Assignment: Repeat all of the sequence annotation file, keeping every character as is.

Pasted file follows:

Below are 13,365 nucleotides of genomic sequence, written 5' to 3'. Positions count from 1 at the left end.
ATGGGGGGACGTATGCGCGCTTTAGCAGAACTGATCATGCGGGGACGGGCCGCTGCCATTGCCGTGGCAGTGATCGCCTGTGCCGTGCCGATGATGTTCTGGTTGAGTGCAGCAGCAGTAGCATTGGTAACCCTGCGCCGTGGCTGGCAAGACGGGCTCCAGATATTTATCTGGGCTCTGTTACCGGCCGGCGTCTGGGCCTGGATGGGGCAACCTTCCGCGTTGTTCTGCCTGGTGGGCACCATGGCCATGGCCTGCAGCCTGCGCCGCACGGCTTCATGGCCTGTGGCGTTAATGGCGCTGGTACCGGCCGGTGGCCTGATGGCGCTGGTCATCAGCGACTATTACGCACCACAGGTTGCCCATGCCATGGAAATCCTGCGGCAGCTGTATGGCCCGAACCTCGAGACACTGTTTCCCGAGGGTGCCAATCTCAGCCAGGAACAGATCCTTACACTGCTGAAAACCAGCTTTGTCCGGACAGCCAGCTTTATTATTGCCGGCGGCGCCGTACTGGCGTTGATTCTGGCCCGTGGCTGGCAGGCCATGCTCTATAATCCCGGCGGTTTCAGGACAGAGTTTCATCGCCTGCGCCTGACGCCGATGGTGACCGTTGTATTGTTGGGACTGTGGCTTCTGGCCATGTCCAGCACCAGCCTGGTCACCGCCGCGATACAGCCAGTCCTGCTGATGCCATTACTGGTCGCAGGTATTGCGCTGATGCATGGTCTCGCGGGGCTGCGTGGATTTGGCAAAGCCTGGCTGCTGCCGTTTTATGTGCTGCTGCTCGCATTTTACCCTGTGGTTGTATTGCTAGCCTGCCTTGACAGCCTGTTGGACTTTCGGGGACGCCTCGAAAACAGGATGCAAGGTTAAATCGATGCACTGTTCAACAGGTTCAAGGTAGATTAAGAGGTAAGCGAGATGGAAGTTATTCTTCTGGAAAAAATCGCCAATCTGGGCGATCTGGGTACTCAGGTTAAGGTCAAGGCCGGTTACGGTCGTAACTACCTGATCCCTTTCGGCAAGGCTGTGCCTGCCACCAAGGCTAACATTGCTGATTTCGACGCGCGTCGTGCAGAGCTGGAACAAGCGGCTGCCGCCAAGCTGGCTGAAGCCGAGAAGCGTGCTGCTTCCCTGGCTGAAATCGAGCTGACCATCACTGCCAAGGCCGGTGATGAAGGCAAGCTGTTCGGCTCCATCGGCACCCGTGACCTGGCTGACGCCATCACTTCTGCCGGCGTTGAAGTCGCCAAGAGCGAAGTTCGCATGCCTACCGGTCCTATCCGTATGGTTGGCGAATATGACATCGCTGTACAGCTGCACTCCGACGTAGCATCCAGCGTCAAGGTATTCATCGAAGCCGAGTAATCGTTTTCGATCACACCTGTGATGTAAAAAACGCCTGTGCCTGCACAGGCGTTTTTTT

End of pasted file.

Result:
Below are 13,365 nucleotides of genomic sequence, written 5' to 3'. Positions count from 1 at the left end.
ATGGGGGGACGTATGCGCGCTTTAGCAGAACTGATCATGCGGGGACGGGCCGCTGCCATTGCCGTGGCAGTGATCGCCTGTGCCGTGCCGATGATGTTCTGGTTGAGTGCAGCAGCAGTAGCATTGGTAACCCTGCGCCGTGGCTGGCAAGACGGGCTCCAGATATTTATCTGGGCTCTGTTACCGGCCGGCGTCTGGGCCTGGATGGGGCAACCTTCCGCGTTGTTCTGCCTGGTGGGCACCATGGCCATGGCCTGCAGCCTGCGCCGCACGGCTTCATGGCCTGTGGCGTTAATGGCGCTGGTACCGGCCGGTGGCCTGATGGCGCTGGTCATCAGCGACTATTACGCACCACAGGTTGCCCATGCCATGGAAATCCTGCGGCAGCTGTATGGCCCGAACCTCGAGACACTGTTTCCCGAGGGTGCCAATCTCAGCCAGGAACAGATCCTTACACTGCTGAAAACCAGCTTTGTCCGGACAGCCAGCTTTATTATTGCCGGCGGCGCCGTACTGGCGTTGATTCTGGCCCGTGGCTGGCAGGCCATGCTCTATAATCCCGGCGGTTTCAGGACAGAGTTTCATCGCCTGCGCCTGACGCCGATGGTGACCGTTGTATTGTTGGGACTGTGGCTTCTGGCCATGTCCAGCACCAGCCTGGTCACCGCCGCGATACAGCCAGTCCTGCTGATGCCATTACTGGTCGCAGGTATTGCGCTGATGCATGGTCTCGCGGGGCTGCGTGGATTTGGCAAAGCCTGGCTGCTGCCGTTTTATGTGCTGCTGCTCGCATTTTACCCTGTGGTTGTATTGCTAGCCTGCCTTGACAGCCTGTTGGACTTTCGGGGACGCCTCGAAAACAGGATGCAAGGTTAAATCGATGCACTGTTCAACAGGTTCAAGGTAGATTAAGAGGTAAGCGAGATGGAAGTTATTCTTCTGGAAAAAATCGCCAATCTGGGCGATCTGGGTACTCAGGTTAAGGTCAAGGCCGGTTACGGTCGTAACTACCTGATCCCTTTCGGCAAGGCTGTGCCTGCCACCAAGGCTAACATTGCTGATTTCGACGCGCGTCGTGCAGAGCTGGAACAAGCGGCTGCCGCCAAGCTGGCTGAAGCCGAGAAGCGTGCTGCTTCCCTGGCTGAAATCGAGCTGACCATCACTGCCAAGGCCGGTGATGAAGGCAAGCTGTTCGGCTCCATCGGCACCCGTGACCTGGCTGACGCCATCACTTCTGCCGGCGTTGAAGTCGCCAAGAGCGAAGTTCGCATGCCTACCGGTCCTATCCGTATGGTTGGCGAATATGACATCGCTGTACAGCTGCACTCCGACGTAGCATCCAGCGTCAAGGTATTCATCGAAGCCGAGTAATCGTTTTCGATCACACCTGTGATGTAAAAAACGCCTGTGCCTGCACAGGCGTTTTTTT